The Ararat Advertiser

What recent music festival blunders can teach us about messaging & marketing

After years of shutdowns, the music festival is trying to make a comeback. Picture Shutterstock
After years of shutdowns, the music festival is trying to make a comeback. Picture Shutterstock

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Music is an integral element of the lives of many Aussies. The experience, naturally, is different from person to person - for some of us, it's the nostalgia of listening to the latest season of hits on the latest So Fresh! mix - for others, it's being able to get in a car with some friends, head out to a country and listen to musical acts on a stage, in the middle of a muddy field, with tents and good company.

In the past twenty years, how we consume music has shifted - many of us now consume music via subscription, or through mega-concerts with global stars, such as Taylor Swift's recent Eras Tour demonstrating the power of wristbands in Australia.

In a world recovering from years of shutdowns, the music festival is trying to make a comeback - yet, in a world encompassed by music, festival organisers are making serious missteps. These often result in disappointment from excited festival-goers and questions from the industry - and perhaps we need to ask ourselves, are we at the end of the road for the once-great Australian icon?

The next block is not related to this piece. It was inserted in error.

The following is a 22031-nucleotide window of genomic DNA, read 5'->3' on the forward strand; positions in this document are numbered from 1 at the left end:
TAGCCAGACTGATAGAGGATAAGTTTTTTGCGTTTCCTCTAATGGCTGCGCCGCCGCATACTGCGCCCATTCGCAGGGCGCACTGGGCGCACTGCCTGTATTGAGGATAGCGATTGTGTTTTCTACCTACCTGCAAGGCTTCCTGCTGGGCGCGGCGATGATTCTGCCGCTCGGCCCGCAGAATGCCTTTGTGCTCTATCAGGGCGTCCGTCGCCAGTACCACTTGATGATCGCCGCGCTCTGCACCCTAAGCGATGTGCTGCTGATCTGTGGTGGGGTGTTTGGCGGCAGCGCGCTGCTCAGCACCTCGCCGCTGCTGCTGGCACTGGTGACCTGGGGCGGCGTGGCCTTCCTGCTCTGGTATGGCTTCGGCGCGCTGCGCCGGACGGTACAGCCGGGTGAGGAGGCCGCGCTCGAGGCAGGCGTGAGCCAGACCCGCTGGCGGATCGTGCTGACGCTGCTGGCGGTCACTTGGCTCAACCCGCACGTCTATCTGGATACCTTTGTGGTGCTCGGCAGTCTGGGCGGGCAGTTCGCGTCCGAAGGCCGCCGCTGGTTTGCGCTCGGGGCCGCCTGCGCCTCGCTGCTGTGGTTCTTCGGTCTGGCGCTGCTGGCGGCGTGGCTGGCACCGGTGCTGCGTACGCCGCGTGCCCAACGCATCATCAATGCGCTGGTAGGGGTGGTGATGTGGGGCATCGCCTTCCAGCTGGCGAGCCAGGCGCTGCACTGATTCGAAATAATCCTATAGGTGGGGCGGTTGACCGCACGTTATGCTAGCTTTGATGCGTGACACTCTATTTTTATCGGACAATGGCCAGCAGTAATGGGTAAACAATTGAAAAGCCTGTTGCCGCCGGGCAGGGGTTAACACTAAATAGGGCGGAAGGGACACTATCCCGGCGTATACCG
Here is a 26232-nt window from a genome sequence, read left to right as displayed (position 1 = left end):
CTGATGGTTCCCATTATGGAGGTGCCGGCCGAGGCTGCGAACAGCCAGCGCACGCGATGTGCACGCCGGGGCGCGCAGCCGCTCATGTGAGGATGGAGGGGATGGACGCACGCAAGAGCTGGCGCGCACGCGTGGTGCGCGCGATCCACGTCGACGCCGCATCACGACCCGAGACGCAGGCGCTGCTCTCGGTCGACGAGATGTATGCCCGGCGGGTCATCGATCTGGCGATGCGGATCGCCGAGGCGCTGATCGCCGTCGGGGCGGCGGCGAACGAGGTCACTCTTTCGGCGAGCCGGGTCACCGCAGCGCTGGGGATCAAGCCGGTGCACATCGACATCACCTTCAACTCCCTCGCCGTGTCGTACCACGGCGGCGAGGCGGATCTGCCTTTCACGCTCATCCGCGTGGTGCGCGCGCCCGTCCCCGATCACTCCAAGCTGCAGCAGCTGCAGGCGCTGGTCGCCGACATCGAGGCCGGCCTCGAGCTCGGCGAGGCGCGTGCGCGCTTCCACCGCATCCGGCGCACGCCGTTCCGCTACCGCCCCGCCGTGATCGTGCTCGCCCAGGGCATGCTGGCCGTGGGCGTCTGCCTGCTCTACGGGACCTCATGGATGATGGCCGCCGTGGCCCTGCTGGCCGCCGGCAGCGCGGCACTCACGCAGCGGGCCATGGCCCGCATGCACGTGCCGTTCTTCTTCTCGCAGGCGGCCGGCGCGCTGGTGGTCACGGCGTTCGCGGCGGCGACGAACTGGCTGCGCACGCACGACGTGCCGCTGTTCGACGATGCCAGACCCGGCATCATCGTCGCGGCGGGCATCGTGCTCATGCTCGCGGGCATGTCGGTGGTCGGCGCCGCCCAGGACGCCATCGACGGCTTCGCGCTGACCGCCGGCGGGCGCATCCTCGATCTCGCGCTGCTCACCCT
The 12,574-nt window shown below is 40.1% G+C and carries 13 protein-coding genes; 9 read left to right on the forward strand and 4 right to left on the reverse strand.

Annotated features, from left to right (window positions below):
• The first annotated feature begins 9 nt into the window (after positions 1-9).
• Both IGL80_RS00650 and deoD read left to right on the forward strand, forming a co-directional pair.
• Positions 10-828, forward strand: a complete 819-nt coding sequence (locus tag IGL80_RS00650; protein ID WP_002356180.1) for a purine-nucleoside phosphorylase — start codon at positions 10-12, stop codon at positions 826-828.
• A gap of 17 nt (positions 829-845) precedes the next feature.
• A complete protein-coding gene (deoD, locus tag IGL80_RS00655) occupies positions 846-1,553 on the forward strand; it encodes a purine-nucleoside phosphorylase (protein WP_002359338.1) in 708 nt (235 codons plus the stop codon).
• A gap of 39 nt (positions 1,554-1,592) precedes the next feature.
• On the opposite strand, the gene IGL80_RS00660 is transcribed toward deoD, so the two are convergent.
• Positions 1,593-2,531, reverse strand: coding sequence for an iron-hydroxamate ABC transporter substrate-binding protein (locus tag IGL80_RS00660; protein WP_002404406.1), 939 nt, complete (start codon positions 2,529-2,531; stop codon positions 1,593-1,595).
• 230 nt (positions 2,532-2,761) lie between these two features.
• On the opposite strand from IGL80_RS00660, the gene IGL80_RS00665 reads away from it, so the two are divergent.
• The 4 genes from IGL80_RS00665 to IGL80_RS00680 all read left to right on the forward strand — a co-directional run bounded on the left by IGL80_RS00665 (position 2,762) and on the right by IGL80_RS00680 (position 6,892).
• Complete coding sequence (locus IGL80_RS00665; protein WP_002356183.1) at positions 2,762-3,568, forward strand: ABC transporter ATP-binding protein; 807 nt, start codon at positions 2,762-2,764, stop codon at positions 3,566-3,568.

The challenge for festival organisers

Thirty years ago, setting up a concert had its challenges. Often, it was a matter of getting a wide range of acts from around the globe, to commit to coming to a concert in Australia, a nation notorious to travel to by plane. Forum-goers often ask if Australia is worth it after a multi-dozen-hour flight, much to the chagrin of respondents.

Getting acts together aside, festival organisers often face many challenges when putting together an event. Logistics, in particular, can offer significant cost pressures - getting trucks full of staging equipment to a regional area, as well as the labour to set up the equipment on site can often be costly and time-consuming.

That's not the only thing that needs to be organised, though. Deaths at music festivals in the past have resulted in increased regulatory requirements, ensuring that services such as police, first aid staff, and appropriate evacuation and event management plans are in place. These are expensive to organise and can often be challenged on a whim - as a result, it can become very difficult to have an event running at scale.

In a world where climate change is changing the very surface of the ground that music festivals are held on, being able to get appropriate public liability and event insurance also represents a significant challenge. In recent years, event insurance has increased as much as tenfold - often making it nearly impossible for large music festivals to make a profit in a post-pandemic era.

A graveyard of cancelled events